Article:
Jets fans had their chance to say good bye to Teemu at the MTS Centre back on October 6th. But this will be his last game against the Jets. His 76 goals with that white Titan won’t be forgotten for fans of a certain generation, and it seems Winnipeg left an impression on him as well. It’s your last chance to see the Finnish sniper ply his trade against the Jets and reminisce about when he came over the Atlantic as a teenager.
But this game isn’t just about Teemu.
The Jets have had a wild season. They’ve had deep lows, like the 9 losses in October with Scheifele falling all over the ice, or the 7 games Pavelec lost in December on the back of a stunningly bad .863 save percentage. But there have been times when the team looked next to unstoppable instead, even beating Anaheim and Chicago five days apart during the Paul Maurice honey moon where the team went 9-3-1 heading into the Olympic break.
Now 9 points back of Phoenix for the Wildcard playoff spot with just 7 games remaining, the Jets are playing out the string. A swing through California means playing the top three teams of the Pacific Division. They enter tonight’s game with the chance to win some respect as a team with upward momentum.
- Ladd – Little – Frolik
- Byfuglien – Jokinen – Wheeler
- Kane – O’Dell – Halischuk
- Tangradi – Slater – Peluso
Setoguchi is out of the lineup again. He’s a good hockey player who played in the top-9 on two better teams. This season he’s played with Thorburn, Byfuglien in his first few games at forward, and on his off-wing for the first time in his career. His best opportunity was at the start of the year with Scheifele and Kane, but Scheifele was behind the curve in October and the line was broken up before the kid found the range. It seems like simple fact to my brain that Seto in for Halischuk makes this team better, but two coaches in a row seem to want to see him do the impossible before they let him try his hand at the realistic.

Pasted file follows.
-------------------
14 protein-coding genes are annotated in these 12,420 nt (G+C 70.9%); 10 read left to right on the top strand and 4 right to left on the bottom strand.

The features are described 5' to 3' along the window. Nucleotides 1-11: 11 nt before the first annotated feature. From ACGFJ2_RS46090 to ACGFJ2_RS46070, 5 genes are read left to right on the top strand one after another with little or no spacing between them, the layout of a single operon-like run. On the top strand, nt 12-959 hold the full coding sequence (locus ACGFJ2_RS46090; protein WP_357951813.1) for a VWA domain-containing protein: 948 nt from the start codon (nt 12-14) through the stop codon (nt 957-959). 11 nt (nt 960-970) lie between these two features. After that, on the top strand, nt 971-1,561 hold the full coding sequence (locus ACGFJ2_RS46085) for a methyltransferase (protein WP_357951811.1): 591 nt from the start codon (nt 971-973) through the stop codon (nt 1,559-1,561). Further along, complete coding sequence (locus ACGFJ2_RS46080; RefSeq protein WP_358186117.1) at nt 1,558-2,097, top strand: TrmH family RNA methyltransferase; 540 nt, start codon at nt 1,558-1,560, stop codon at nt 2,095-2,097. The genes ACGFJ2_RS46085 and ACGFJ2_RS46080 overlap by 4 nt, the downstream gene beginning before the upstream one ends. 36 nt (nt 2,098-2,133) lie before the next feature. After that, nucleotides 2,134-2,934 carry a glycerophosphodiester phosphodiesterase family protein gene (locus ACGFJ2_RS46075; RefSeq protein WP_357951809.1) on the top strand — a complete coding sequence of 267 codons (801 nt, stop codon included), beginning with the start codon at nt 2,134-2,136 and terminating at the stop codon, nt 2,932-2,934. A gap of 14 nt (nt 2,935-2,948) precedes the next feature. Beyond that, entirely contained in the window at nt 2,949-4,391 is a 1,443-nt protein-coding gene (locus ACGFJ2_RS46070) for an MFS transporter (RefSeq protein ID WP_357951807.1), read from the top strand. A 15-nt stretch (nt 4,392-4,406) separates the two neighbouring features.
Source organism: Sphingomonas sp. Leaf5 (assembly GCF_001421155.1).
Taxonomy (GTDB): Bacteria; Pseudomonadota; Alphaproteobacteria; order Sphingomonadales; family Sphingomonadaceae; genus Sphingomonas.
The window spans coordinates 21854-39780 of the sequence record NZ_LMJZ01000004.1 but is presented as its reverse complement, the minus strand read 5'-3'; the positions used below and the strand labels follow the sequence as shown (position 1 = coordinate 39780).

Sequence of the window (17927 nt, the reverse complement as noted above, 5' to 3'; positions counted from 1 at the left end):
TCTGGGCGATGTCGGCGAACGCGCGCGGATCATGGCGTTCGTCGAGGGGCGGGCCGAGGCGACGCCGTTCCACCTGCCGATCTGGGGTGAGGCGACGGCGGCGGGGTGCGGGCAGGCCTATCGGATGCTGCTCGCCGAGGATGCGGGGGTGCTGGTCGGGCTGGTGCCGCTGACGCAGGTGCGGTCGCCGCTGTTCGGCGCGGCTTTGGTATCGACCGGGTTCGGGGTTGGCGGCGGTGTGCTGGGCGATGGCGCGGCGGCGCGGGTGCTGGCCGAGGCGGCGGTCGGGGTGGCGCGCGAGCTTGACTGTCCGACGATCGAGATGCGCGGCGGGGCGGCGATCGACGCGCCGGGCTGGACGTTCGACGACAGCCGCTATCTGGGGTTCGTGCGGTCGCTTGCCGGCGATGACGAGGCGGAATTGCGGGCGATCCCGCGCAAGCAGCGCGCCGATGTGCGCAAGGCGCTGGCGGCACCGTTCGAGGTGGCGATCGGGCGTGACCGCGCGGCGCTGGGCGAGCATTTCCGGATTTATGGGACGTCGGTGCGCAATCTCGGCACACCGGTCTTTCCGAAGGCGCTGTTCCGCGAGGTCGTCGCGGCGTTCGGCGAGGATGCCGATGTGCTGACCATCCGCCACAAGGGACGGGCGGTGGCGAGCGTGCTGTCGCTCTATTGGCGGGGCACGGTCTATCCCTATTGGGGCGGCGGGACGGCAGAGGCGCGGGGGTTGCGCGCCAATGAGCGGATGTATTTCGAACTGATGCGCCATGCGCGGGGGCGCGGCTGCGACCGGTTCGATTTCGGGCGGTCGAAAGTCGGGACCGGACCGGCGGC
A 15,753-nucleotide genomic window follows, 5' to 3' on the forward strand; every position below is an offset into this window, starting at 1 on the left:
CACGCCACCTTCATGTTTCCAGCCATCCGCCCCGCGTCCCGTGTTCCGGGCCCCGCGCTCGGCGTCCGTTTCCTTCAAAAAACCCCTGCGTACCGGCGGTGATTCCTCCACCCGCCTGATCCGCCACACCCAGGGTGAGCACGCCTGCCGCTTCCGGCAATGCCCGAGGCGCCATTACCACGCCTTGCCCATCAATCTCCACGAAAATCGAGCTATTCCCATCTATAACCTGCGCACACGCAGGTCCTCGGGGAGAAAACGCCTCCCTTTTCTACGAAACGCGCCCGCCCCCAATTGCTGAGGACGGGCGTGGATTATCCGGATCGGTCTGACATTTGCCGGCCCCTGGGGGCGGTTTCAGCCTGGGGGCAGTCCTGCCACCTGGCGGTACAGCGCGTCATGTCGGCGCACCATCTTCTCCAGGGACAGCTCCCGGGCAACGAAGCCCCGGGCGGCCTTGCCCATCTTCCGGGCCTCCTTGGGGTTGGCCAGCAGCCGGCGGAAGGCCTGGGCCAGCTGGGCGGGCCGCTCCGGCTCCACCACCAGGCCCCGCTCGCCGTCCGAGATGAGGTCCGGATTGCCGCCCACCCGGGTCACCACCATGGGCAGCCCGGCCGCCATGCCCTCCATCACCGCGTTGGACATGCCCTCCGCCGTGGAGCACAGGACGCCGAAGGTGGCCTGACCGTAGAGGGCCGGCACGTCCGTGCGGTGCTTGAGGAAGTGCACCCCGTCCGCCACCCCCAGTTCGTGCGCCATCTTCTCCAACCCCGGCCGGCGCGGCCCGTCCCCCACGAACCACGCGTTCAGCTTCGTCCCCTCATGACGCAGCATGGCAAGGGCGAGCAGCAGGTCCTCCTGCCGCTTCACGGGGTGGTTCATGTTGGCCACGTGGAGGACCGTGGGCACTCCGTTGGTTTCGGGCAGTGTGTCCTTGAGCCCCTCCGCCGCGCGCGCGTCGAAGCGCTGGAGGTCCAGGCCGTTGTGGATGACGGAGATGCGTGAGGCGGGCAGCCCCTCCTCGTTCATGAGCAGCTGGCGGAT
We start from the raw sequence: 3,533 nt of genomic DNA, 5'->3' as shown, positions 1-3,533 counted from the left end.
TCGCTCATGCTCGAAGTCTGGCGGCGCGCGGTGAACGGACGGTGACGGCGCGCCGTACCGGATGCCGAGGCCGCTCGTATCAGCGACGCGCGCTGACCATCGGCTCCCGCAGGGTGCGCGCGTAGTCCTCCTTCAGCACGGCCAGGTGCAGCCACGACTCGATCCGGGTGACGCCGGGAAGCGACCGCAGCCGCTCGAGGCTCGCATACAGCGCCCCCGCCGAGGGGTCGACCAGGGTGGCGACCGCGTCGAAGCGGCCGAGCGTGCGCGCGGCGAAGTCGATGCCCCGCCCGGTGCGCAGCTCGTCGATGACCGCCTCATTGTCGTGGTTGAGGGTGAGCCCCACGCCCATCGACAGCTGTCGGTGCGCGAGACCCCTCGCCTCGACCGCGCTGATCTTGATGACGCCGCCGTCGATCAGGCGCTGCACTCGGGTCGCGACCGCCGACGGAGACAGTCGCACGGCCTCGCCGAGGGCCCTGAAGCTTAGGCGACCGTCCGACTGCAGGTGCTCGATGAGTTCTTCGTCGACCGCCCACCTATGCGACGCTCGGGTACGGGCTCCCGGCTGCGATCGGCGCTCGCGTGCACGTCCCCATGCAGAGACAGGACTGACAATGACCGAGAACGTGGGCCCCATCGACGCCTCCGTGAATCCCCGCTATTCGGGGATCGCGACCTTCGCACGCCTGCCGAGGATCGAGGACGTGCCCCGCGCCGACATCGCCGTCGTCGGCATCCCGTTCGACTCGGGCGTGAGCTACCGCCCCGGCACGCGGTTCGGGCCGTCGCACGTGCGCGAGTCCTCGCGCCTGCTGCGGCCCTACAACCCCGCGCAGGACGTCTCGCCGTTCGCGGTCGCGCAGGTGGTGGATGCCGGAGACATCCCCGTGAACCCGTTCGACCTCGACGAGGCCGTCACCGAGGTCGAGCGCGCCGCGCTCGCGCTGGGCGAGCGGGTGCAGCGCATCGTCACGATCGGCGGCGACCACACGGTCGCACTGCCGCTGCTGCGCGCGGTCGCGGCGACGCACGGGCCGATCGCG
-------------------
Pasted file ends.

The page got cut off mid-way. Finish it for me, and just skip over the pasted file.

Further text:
I really, quite genuinely don’t understand why we didn’t see a ‘common sense’ lineup for a second year in a row. There is a hole in the top-9, without a doubt. One coach filled it with Thorburn, another with Byfuglien. O’Dell has had a very limited opportunity, while other NHL fringe players Andrew Gordon and Jerome Samson didn’t even get a pre-season look. Telegin was shipped away and relations damaged. Klingberg looked great in pre-season and has played his role as a two-way winger well on the farm.
While Cormier and Albert have been paid to watch the games from the bench, players with more success as professionals have been passed over so that everyone can take a turn at left wing. I may never understand.
- Stuart – Trouba
- Enstrom – Postma
- Pardy – Redmond
Montoya is nursing an injury, so despite Pavelec being hot garbage the other night and much of the season, he’ll get his second straight start. Michael Hutchinson gets a bigger per diem today, but has to watch the coach pray his starter doesn’t get hurt (as though anyone could be worse).